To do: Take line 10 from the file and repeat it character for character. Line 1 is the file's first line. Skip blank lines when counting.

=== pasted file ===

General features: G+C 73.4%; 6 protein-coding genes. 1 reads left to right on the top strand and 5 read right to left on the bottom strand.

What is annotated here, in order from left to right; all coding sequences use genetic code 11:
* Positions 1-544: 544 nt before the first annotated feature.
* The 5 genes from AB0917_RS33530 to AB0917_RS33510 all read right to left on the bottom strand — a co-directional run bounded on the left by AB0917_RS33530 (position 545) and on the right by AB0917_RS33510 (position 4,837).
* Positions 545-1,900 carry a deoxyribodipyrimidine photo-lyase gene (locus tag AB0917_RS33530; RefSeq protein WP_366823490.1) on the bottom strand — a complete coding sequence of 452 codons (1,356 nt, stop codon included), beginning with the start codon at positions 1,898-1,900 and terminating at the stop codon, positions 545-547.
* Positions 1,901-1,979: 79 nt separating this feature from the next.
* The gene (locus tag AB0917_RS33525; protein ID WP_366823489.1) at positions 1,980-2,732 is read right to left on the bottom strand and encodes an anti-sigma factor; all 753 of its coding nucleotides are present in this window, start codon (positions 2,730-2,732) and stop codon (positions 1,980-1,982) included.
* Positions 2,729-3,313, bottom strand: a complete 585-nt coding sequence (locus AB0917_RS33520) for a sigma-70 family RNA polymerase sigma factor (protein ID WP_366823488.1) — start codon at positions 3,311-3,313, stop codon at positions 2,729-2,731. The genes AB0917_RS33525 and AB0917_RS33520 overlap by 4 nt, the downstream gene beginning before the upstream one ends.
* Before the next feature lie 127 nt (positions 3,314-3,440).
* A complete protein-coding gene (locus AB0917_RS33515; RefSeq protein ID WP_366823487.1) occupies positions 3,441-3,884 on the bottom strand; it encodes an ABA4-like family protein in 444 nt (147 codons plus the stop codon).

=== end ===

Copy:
* A complete protein-coding gene (locus AB0917_RS33515; RefSeq protein ID WP_366823487.1) occupies positions 3,441-3,884 on the bottom strand; it encodes an ABA4-like family protein in 444 nt (147 codons plus the stop codon).